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Electrophysiology & Arrhythmia

 

For nearly 6,000 patients with heart failure and chronic kidney disease (CKD), the use of an implantable cardioverter defibrillator (ICD) showed no mortality benefit but a higher risk of subsequent hospitalizations after covariate adjustment, researchers reported in JAMA Internal Medicine.

Catheter ablation was associated with significantly fewer deaths and hospitalizations for worsening heart failure than medical therapy in a randomized trial of patients with atrial fibrillation (AFib) and heart failure.

A pair of researchers at Utah State University are aiming to revolutionize the world of digital monitoring with a new technology that can measure a person’s heartbeat using nothing more than a video camera and specialized software, the university announced Monday.

Atrial fibrillation (AFib) patients face higher odds for short-term cancer diagnoses but, depending on how long they've had AFib, the could face lower odds for cancer in the long run, a January study states.

Nearly half of all out-of-hospital cardiac arrest (OHCA) survivors struggle to rejoin the workforce and participate in society post-heart attack, a study published in Circulation: Cardiovascular Quality and Outcomes suggests.

 

Recent Headlines

ICDs linked to more hospitalizations for patients with heart failure, CKD

For nearly 6,000 patients with heart failure and chronic kidney disease (CKD), the use of an implantable cardioverter defibrillator (ICD) showed no mortality benefit but a higher risk of subsequent hospitalizations after covariate adjustment, researchers reported in JAMA Internal Medicine.

Ablation reduces deaths, hospitalizations for patients with AFib, heart failure

Catheter ablation was associated with significantly fewer deaths and hospitalizations for worsening heart failure than medical therapy in a randomized trial of patients with atrial fibrillation (AFib) and heart failure.

Tech allows researchers to detect heart rate via webcam

A pair of researchers at Utah State University are aiming to revolutionize the world of digital monitoring with a new technology that can measure a person’s heartbeat using nothing more than a video camera and specialized software, the university announced Monday.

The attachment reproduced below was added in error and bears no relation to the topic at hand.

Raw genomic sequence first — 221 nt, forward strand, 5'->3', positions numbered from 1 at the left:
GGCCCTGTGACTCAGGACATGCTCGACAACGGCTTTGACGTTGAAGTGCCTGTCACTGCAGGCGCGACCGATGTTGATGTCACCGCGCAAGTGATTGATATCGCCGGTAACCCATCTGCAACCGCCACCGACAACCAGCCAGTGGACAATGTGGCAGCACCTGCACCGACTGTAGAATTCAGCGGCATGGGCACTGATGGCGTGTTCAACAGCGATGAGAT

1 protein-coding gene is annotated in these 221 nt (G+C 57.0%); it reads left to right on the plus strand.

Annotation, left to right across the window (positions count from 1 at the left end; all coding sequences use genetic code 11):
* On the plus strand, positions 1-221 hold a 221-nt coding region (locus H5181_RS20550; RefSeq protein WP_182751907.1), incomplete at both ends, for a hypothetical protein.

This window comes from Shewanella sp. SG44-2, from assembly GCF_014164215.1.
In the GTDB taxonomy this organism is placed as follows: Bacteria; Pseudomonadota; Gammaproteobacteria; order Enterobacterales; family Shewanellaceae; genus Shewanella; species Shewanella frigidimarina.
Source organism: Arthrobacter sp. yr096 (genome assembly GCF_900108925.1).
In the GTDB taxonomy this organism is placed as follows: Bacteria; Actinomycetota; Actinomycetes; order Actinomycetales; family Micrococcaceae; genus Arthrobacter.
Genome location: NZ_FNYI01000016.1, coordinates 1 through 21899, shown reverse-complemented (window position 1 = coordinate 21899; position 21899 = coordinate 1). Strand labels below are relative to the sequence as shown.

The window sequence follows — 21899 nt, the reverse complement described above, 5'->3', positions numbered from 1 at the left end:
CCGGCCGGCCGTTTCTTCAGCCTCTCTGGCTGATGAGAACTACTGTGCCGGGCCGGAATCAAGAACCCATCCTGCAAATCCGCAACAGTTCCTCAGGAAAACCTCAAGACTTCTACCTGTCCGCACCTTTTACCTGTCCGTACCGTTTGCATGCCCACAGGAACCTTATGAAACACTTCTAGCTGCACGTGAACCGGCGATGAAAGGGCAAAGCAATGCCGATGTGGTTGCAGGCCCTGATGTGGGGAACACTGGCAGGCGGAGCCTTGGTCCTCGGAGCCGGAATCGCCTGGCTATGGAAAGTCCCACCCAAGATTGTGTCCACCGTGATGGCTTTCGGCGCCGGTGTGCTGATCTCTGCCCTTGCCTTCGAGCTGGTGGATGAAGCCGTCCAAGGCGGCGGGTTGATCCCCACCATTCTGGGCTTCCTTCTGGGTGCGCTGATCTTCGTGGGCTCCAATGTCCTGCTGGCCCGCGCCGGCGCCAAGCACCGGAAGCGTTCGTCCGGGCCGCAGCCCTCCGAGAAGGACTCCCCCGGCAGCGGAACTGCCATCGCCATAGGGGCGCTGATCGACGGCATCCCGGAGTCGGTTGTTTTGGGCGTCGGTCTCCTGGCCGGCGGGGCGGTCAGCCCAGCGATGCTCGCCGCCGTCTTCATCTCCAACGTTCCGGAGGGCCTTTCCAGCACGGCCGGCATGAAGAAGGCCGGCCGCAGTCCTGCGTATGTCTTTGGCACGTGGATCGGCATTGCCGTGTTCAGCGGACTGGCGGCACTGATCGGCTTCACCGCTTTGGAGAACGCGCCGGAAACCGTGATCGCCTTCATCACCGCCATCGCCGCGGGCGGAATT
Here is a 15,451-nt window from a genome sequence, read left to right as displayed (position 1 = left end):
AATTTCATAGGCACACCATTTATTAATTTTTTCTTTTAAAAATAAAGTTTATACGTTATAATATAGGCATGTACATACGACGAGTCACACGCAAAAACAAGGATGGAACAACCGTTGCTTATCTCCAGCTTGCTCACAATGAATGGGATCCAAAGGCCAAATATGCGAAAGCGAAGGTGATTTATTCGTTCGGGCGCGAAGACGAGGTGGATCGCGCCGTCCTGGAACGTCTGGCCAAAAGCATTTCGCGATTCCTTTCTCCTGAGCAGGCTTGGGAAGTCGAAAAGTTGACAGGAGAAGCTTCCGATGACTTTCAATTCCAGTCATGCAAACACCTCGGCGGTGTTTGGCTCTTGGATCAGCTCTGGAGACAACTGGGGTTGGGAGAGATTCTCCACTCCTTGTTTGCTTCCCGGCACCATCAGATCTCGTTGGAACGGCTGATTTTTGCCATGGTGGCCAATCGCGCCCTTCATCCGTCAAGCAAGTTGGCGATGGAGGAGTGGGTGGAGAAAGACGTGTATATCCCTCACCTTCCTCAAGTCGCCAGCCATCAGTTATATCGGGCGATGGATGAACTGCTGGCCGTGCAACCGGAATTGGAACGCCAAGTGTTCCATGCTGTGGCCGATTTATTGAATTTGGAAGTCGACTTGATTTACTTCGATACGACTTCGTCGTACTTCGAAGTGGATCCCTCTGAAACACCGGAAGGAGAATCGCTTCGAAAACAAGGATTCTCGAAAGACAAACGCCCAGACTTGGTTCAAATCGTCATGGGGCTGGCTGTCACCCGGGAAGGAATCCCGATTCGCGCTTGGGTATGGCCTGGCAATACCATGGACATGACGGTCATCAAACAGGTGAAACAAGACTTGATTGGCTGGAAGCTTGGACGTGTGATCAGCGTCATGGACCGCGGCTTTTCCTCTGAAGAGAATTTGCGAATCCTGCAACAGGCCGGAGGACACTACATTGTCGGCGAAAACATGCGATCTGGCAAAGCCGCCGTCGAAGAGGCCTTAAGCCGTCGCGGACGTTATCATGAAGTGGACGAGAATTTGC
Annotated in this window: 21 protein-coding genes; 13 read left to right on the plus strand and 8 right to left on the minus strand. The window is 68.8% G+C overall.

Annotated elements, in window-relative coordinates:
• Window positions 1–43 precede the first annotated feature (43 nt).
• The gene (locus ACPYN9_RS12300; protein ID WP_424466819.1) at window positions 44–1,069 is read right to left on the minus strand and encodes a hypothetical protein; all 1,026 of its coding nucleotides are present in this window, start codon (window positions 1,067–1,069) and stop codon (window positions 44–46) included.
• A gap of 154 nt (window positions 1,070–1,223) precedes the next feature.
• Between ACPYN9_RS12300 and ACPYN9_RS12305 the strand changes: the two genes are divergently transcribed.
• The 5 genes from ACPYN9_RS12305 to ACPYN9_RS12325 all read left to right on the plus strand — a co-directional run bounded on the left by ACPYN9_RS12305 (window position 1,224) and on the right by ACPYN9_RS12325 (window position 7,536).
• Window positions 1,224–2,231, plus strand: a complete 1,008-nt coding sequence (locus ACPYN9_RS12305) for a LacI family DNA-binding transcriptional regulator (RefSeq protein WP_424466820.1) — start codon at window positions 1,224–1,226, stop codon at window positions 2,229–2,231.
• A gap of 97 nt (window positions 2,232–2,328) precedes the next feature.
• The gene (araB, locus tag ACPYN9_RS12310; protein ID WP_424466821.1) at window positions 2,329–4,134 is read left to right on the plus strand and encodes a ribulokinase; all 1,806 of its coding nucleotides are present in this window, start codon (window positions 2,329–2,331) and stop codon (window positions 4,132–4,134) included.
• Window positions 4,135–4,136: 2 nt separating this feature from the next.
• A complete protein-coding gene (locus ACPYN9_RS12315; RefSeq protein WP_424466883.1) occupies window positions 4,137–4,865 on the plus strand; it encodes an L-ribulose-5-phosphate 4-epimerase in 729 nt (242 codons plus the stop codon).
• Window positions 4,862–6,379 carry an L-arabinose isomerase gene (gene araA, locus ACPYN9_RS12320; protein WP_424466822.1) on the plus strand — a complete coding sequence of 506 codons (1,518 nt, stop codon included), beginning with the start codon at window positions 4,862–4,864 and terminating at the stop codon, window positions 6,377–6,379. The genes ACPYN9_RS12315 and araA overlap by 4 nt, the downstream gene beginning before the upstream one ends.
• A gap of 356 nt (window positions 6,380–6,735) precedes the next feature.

40% of cardiomyopathies stem from genetics

Four in ten cardiomyopathies are familial, suggesting an urgent need for more widespread genetic testing, a team of cardiologists reported in the European Heart Journal this week.

Longtime AFib patients see lower cancer risk

Atrial fibrillation (AFib) patients face higher odds for short-term cancer diagnoses but, depending on how long they've had AFib, the could face lower odds for cancer in the long run, a January study states.

OHCA survivors report restricted socialization, increased cognitive impairment post-arrest

Nearly half of all out-of-hospital cardiac arrest (OHCA) survivors struggle to rejoin the workforce and participate in society post-heart attack, a study published in Circulation: Cardiovascular Quality and Outcomes suggests.

Asymptomatic AFib patients ‘may not receive adequate treatment'

Asymptomatic atrial fibrillation (AFib) patients could be at a heightened risk for cardiac complications, especially if the condition is paroxysmal, a study published in CHEST reports.

Smart Support: Artificial Intelligence Will Help, Not Replace, Electrophysiologists

Artificial intelligence (AI)–assisted electrophysiology (EP) shows promise, but even its most ardent advocates aren’t ready for full-fledged endorsement—yet.   

FDA alert: Zoll LifeVest 4000 may fail to deliver life-saving shocks

The FDA issued a safety alert Jan. 17 for the Zoll LifeVest 4000, saying the external, wearable cardioverter defibrillator may fail to treat potentially fatal arrhythmias if it displays a specific error message which, by itself, doesn’t signal urgency.

ICDs life-saving—but risky—for children with Brugada syndrome

Roughly 1 in 4 children with Brugada syndrome treated with implantable cardioverter-defibrillators (ICDs) received life-saving shock therapy in a single-center study of 35 patients published in the Journal of the American College of Cardiology. However, 20 percent experienced inappropriate shocks and another 14 percent had device-related complications, highlighting the challenging clinical decision-making in this high-risk group.

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